For me, the best part of this release by far is the bonus disc Fly on the Wall.  Most fans are aware that there are countless bootlegs that have surfaced over the years from the hours upon hours of tape from these sessions, and I know I have only heard a small fraction of them, so most of what is included here was new to me the first time I listened to it.  Quite a few musical selections are scattered throughout, but they are mere snippets for the most part.  The good stuff is the chatter between the boys, confirming the long-held notions that Paul was the driving force, Ringo didn't want to go abroad, George thought the whole idea of going off on an ocean liner to do a concert was insane and John, surprisingly, was open to whatever - at least, he said he was.  The only disappointment about Fly on the Wall is that it is just under 22 minutes in duration.

Friday, March 13, 2015

LET IT BE...NAKED - side one

This is possibly my least favorite post-career collection of material by the Beatles.  It was touted as being the definitive version of what the 1969 Get Back sessions sounded like when it was released, but since it meddled with the recordings in numerous ways thanks to the new technology available in 2003, it immediately rendered itself irrelevant and unnecessary to my mind.  Thus, I was somewhat taken aback as I did my research for this entry to discover that a sizable number of fans not only prefer this package but agree with the hype.  While it is easy to argue the relative merits of individual tracks on this release versus the 1970 Phil Spector re-productions, I wonder how many of those fans have ever heard either of Glyn Johns' Get Back albums which truly capture the spirit of the original sessions "warts and all."   

Get Back - We all know this performance of the one-time title track of the sessions.  As with every other recording presented here, it has been remastered and remixed for the occasion and sounds quite nice, I must admit.  The familiar coda is not included, as that was recorded the next day and was edited onto the original single release along with a bit of echo for the entire number.  So, yes, right away in April of '69, they were tampering with the live-in-the-studio premise.

Dig a Pony - This is the same rooftop concert version presented on the Let It Be album minus the ambient chatter before and after the take.  Why, oh, why was the decision made to retain Spector's omission of the "All I want is..." vocals from the top and tail of the song?  They are an essential part of the tune as you can clearly see in the film (you can find it on YouTube), even managing to get George vocally involved, however briefly.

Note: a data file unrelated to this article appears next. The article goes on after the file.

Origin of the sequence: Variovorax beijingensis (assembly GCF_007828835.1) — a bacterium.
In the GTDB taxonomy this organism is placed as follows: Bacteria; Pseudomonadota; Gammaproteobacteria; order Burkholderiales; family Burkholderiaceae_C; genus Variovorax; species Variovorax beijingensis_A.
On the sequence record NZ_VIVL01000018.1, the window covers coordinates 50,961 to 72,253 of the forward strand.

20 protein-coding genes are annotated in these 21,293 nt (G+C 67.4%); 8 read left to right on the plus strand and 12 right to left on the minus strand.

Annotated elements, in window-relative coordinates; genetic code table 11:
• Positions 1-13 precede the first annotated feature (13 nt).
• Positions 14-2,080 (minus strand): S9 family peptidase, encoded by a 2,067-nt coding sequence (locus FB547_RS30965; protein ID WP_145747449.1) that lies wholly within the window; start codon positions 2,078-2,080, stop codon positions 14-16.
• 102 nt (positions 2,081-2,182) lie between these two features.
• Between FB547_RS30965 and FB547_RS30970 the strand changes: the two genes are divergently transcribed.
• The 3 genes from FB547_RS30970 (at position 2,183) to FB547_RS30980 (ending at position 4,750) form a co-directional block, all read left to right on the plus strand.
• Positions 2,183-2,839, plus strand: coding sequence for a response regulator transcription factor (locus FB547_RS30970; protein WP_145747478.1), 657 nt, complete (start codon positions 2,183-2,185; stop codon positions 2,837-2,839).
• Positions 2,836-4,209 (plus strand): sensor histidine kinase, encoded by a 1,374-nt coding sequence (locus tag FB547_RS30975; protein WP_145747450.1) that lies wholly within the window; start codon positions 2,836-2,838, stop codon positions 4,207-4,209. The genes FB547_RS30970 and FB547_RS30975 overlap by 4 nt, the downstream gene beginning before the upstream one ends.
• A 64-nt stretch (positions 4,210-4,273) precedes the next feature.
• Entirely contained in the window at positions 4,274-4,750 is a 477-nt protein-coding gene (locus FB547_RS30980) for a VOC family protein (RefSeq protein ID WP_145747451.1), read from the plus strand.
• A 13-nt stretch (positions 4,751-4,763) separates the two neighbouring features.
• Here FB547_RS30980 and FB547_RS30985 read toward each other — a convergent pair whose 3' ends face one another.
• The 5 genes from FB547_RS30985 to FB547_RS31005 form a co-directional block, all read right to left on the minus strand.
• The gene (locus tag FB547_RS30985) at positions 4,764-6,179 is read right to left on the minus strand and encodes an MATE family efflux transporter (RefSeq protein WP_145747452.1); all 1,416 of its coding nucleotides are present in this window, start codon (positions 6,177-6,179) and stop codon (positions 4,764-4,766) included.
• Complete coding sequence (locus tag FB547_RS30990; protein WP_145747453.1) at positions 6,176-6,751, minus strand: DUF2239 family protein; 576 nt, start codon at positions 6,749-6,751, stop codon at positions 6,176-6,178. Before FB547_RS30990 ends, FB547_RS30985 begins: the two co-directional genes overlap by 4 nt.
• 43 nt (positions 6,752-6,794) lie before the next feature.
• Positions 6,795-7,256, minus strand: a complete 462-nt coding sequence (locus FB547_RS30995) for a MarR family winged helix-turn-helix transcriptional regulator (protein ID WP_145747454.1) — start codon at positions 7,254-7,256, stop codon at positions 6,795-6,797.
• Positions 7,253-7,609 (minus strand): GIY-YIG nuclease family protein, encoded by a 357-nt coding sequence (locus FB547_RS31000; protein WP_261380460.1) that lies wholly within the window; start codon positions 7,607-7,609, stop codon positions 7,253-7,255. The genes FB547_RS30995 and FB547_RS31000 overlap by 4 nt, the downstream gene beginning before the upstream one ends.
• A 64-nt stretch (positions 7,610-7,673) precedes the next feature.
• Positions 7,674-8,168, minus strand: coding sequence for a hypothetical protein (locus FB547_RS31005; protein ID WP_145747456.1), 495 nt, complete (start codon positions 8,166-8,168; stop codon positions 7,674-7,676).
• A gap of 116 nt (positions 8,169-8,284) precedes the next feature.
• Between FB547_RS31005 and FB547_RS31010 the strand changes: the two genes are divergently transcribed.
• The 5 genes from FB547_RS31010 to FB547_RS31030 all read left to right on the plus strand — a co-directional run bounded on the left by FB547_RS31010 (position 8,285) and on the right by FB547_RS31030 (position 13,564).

For You Blue - A nice clean mix of the Let It Be version with George's acoustic guitar part audible, which Spector had mysteriously buried.  With Glyn Johns producing, George re-recorded his vocal on January 8th, 1970 - another example of the Beatles themselves not adhering to the original no-overdubs concept.

The Long and Winding Road - It is refreshing to hear a different take of this song instead of the one we usually do (either in its stripped down version or with orchestra and choir).  This is the final time the group went through the number for the cameras on January 31st and it is the performance seen in the documentary.  Billy Preston is allowed to take a little electric piano solo - it's simple, tasteful and surprisingly not all that interesting. 

Two of Us - This new mix of the version we are familiar with has one oddity - it fades out a few seconds before what we all know is a complete stop.  Too bad, because it was a rather clever trick of the band to create the effect of a fadeout even though they were playing live.

I've Got a Feeling - The group played this number twice during the famous rooftop concert and both are represented in this composite version.  I cannot figure out exactly where the edit is, but we first hear the second performance featuring some tasty licks from Billy Preston on electric piano.  George's voice is also a bit more audible in the "oh yeah"s.  At some point, perhaps just before Paul's vocal bridge, we segue into the familiar first version.